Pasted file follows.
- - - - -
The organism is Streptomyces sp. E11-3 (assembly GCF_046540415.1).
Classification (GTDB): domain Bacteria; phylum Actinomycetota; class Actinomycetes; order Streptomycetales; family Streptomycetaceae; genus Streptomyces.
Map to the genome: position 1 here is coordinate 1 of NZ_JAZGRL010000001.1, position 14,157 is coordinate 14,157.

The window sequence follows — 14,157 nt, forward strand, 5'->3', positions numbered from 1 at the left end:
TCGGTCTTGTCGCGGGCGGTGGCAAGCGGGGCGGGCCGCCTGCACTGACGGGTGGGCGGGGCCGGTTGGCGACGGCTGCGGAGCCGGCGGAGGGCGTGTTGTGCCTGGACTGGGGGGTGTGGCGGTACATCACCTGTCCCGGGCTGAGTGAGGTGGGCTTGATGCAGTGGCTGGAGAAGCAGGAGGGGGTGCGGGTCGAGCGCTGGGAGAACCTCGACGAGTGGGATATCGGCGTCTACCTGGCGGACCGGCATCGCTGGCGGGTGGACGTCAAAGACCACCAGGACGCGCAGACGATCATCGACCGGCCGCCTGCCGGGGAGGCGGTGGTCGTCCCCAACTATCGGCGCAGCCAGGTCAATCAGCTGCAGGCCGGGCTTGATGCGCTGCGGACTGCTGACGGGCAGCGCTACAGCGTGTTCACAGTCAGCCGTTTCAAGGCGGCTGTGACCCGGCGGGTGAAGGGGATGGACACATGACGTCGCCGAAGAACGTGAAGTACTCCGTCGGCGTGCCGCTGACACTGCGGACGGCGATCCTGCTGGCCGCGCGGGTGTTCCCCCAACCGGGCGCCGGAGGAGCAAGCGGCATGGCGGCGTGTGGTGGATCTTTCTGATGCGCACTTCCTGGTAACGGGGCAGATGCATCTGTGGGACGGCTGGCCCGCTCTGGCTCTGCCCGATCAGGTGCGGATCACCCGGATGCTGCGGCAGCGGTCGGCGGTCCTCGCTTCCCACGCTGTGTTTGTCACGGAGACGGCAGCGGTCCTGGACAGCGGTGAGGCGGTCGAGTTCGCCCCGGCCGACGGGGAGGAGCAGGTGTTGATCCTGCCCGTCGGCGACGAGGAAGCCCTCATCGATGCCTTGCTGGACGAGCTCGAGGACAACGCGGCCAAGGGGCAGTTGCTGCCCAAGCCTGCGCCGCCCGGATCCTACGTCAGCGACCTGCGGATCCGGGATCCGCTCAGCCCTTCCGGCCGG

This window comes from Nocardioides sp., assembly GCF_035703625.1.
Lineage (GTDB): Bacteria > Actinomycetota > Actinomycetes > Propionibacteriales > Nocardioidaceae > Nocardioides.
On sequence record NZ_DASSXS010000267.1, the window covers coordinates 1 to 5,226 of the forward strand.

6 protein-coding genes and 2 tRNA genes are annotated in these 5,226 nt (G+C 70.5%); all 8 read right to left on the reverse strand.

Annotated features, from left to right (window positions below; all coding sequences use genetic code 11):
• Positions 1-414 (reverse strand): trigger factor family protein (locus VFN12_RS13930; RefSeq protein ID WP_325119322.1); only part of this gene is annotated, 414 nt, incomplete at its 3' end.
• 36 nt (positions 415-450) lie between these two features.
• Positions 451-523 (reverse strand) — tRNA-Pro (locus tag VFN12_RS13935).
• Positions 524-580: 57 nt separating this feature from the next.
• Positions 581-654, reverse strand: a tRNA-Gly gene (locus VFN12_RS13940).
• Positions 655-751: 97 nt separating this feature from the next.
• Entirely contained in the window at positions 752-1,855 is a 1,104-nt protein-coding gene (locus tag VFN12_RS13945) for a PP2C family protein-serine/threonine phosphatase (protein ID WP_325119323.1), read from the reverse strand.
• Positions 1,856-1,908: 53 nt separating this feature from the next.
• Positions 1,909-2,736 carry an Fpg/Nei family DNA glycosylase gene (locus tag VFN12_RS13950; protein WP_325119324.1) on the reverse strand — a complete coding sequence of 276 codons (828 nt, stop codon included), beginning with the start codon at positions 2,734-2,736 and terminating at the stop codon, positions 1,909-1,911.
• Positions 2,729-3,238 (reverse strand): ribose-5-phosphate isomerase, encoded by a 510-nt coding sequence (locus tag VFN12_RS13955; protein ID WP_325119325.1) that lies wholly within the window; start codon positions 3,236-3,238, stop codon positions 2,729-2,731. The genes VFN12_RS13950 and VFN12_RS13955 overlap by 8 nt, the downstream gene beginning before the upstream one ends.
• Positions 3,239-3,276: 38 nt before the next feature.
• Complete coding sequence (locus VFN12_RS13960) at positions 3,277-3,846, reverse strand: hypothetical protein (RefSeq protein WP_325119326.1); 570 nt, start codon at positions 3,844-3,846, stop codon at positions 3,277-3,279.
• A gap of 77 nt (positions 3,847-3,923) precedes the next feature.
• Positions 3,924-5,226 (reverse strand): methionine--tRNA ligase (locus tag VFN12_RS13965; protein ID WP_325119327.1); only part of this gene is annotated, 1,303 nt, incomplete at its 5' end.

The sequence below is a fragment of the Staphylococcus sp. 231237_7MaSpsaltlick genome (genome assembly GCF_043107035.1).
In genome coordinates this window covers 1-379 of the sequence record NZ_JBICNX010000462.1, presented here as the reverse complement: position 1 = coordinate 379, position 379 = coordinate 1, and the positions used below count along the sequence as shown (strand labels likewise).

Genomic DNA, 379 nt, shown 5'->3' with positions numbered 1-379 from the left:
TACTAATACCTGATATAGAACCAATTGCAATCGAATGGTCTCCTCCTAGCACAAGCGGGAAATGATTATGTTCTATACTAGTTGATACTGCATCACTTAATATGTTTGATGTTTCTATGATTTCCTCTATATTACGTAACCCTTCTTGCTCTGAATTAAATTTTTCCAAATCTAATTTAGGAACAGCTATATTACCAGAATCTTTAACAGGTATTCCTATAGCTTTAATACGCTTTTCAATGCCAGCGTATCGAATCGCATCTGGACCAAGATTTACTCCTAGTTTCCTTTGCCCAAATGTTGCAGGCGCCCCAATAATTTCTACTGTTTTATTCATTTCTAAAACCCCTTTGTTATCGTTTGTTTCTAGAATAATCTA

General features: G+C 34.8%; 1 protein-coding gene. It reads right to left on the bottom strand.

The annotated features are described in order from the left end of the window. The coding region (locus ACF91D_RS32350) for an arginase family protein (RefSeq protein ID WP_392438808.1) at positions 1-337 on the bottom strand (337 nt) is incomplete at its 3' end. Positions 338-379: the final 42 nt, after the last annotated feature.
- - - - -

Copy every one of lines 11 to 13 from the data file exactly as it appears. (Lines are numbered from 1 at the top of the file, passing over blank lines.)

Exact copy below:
• Positions 1-414 (reverse strand): trigger factor family protein (locus VFN12_RS13930; RefSeq protein ID WP_325119322.1); only part of this gene is annotated, 414 nt, incomplete at its 3' end.
• 36 nt (positions 415-450) lie between these two features.
• Positions 451-523 (reverse strand) — tRNA-Pro (locus tag VFN12_RS13935).